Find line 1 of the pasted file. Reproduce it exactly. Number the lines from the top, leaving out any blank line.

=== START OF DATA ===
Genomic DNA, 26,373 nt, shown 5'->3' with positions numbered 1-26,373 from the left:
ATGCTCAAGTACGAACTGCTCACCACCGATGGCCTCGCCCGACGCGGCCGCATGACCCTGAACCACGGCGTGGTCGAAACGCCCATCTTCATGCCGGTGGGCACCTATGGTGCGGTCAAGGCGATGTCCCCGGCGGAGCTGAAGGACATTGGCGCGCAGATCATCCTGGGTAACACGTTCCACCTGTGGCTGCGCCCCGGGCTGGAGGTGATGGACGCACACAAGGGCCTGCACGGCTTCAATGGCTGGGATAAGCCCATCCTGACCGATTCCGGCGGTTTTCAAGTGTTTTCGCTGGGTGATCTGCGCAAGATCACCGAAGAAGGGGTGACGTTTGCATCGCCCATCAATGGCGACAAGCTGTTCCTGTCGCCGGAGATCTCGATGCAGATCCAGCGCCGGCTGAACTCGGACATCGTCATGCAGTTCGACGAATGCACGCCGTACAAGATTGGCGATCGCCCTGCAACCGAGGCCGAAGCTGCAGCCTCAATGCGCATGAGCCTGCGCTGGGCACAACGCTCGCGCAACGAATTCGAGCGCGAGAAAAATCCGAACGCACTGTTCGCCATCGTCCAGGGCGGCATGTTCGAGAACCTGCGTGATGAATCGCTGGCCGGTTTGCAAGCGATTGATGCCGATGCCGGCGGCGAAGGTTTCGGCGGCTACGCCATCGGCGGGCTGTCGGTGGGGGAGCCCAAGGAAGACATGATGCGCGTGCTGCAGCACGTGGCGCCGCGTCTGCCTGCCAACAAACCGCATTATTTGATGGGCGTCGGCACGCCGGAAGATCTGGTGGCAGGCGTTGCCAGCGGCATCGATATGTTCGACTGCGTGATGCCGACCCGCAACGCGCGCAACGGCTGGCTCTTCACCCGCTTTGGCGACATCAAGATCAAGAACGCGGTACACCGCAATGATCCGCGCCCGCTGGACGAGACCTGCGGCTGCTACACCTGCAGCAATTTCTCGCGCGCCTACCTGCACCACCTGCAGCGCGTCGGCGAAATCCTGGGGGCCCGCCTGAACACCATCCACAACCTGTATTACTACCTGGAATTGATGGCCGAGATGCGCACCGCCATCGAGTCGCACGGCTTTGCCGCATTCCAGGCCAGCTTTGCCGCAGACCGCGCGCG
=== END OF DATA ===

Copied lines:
Genomic DNA, 26,373 nt, shown 5'->3' with positions numbered 1-26,373 from the left: